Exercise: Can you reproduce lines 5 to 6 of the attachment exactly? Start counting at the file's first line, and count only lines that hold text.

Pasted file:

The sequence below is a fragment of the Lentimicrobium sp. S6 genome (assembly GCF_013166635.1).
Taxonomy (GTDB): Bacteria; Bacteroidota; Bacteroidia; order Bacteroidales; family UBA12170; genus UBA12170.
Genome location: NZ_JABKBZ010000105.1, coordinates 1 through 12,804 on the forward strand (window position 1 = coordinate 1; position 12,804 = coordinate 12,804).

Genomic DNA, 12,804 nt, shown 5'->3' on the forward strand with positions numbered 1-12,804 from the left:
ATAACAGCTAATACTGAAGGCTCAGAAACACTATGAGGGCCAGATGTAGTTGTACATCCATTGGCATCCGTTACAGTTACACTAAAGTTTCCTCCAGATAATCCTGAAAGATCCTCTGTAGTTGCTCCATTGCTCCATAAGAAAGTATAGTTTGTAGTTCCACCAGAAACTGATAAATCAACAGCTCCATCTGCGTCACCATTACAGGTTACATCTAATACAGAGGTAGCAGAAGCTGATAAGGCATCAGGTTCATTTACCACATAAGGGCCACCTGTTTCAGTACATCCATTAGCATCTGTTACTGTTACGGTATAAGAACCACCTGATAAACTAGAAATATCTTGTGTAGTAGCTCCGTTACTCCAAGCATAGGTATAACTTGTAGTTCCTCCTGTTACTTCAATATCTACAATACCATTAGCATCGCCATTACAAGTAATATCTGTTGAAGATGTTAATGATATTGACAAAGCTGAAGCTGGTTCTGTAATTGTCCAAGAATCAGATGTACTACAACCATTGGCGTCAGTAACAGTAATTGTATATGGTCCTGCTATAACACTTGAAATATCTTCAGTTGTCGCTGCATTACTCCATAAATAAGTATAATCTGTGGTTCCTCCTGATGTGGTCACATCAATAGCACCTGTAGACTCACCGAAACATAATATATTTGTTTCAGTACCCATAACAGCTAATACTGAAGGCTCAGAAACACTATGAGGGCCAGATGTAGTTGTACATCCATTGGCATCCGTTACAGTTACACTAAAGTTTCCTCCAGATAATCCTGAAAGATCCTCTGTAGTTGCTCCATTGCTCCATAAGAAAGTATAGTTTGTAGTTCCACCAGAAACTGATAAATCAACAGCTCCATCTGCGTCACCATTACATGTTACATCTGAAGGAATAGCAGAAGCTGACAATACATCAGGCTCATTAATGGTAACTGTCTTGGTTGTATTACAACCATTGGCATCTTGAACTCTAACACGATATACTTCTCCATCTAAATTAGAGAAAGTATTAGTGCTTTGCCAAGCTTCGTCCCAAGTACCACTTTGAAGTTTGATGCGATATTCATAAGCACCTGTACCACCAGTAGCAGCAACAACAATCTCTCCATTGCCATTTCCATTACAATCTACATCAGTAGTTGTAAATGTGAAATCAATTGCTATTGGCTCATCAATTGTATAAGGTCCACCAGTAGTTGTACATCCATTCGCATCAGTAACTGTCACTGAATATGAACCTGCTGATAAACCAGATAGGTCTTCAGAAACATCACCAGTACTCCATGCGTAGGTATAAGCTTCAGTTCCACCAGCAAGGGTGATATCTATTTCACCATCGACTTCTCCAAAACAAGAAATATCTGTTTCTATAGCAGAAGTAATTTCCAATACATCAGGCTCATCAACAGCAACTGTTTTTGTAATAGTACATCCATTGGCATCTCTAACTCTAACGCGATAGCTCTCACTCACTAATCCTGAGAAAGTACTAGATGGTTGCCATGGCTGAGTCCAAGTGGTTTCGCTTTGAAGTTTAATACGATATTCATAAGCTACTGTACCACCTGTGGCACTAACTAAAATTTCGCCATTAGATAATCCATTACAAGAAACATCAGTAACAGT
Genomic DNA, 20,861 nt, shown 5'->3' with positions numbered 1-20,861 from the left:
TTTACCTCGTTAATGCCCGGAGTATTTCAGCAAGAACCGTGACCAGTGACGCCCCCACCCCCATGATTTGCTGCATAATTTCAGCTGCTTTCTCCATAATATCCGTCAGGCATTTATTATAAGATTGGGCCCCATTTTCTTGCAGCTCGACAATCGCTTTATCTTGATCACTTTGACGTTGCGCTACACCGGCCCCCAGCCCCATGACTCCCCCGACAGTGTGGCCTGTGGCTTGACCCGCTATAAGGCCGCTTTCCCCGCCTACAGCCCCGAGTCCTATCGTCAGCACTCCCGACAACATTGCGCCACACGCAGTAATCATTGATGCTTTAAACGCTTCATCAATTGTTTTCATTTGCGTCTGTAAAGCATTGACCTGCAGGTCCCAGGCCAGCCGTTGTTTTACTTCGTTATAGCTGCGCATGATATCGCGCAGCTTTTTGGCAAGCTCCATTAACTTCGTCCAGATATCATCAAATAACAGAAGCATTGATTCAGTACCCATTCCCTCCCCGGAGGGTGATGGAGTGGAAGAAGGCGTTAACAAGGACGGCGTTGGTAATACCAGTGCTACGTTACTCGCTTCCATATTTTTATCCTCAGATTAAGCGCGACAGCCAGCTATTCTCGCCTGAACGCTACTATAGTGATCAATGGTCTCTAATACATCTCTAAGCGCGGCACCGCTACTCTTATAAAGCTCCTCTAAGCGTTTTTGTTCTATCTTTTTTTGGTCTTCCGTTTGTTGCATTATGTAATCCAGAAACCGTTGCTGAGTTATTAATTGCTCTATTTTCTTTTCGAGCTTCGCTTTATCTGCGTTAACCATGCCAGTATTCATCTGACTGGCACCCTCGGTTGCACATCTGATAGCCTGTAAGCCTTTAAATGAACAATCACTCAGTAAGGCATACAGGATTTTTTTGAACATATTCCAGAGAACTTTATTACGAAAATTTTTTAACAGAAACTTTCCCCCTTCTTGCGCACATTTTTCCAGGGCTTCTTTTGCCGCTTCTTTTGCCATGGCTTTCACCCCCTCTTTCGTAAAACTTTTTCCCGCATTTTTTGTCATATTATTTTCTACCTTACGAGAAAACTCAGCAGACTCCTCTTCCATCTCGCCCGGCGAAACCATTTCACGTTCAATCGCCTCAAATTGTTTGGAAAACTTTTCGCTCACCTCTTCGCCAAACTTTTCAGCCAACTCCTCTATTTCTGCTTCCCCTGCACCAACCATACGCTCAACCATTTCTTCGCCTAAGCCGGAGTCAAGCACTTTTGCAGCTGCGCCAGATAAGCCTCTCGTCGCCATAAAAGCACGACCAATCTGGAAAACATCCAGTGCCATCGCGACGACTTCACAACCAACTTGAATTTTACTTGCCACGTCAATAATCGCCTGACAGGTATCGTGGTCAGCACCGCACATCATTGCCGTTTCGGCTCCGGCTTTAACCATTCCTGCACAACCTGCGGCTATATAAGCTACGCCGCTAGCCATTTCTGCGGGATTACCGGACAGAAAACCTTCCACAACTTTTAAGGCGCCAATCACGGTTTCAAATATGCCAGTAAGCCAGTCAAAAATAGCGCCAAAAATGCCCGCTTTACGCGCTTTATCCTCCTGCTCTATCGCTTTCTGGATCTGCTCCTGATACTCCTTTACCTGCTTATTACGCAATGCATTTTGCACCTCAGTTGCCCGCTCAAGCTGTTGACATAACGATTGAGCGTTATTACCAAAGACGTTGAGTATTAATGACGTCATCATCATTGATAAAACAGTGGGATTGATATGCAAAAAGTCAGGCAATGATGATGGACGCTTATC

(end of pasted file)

ATAACAGCTAATACTGAAGGCTCAGAAACACTATGAGGGCCAGATGTAGTTGTACATCCATTGGCATCCGTTACAGTTACACTAAAGTTTCCTCCAGATAATCCTGAAAGATCCTCTGTAGTTGCTCCATTGCTCCATAAGAAAGTATAGTTTGTAGTTCCACCAGAAACTGATAAATCAACAGCTCCATCTGCGTCACCATTACAGGTTACATCTAATACAGAGGTAGCAGAAGCTGATAAGGCATCAGGTTCATTTACCACATAAGGGCCACCTGTTTCAGTACATCCATTAGCATCTGTTACTGTTACGGTATAAGAACCACCTGATAAACTAGAAATATCTTGTGTAGTAGCTCCGTTACTCCAAGCATAGGTATAACTTGTAGTTCCTCCTGTTACTTCAATATCTACAATACCATTAGCATCGCCATTACAAGTAATATCTGTTGAAGATGTTAATGATATTGACAAAGCTGAAGCTGGTTCTGTAATTGTCCAAGAATCAGATGTACTACAACCATTGGCGTCAGTAACAGTAATTGTATATGGTCCTGCTATAACACTTGAAATATCTTCAGTTGTCGCTGCATTACTCCATAAATAAGTATAATCTGTGGTTCCTCCTGATGTGGTCACATCAATAGCACCTGTAGACTCACCGAAACATAATATATTTGTTTCAGTACCCATAACAGCTAATACTGAAGGCTCAGAAACACTATGAGGGCCAGATGTAGTTGTACATCCATTGGCATCCGTTACAGTTACACTAAAGTTTCCTCCAGATAATCCTGAAAGATCCTCTGTAGTTGCTCCATTGCTCCATAAGAAAGTATAGTTTGTAGTTCCACCAGAAACTGATAAATCAACAGCTCCATCTGCGTCACCATTACATGTTACATCTGAAGGAATAGCAGAAGCTGACAATACATCAGGCTCATTAATGGTAACTGTCTTGGTTGTATTACAACCATTGGCATCTTGAACTCTAACACGATATACTTCTCCATCTAAATTAGAGAAAGTATTAGTGCTTTGCCAAGCTTCGTCCCAAGTACCACTTTGAAGTTTGATGCGATATTCATAAGCACCTGTACCACCAGTAGCAGCAACAACAATCTCTCCATTGCCATTTCCATTACAATCTACATCAGTAGTTGTAAATGTGAAATCAATTGCTATTGGCTCATCAATTGTATAAGGTCCACCAGTAGTTGTACATCCATTCGCATCAGTAACTGTCACTGAATATGAACCTGCTGATAAACCAGATAGGTCTTCAGAAACATCACCAGTACTCCATGCGTAGGTATAAGCTTCAGTTCCACCAGCAAGGGTGATATCTATTTCACCATCGACTTCTCCAAAACAAGAAATATCTGTTTCTATAGCAGAAGTAATTTCCAATACATCAGGCTCATCAACAGCAACTGTTTTTGTAATAGTACATCCATTGGCATCTCTAACTCTAACGCGATAGCTCTCACTCACTAATCCTGAGAAAGTACTAGATGGTTGCCATGGCTGAGTCCAAGTGGTTTCGCTTTGAAGTTTAATACGATATTCATAAGCTACTGTACCACCTGTGGCACTAACTAAAATTTCGCCATTAGATAATCCATTACAAGAAACATCAGTAACAGT
Genomic DNA, 20,861 nt, shown 5'->3' with positions numbered 1-20,861 from the left: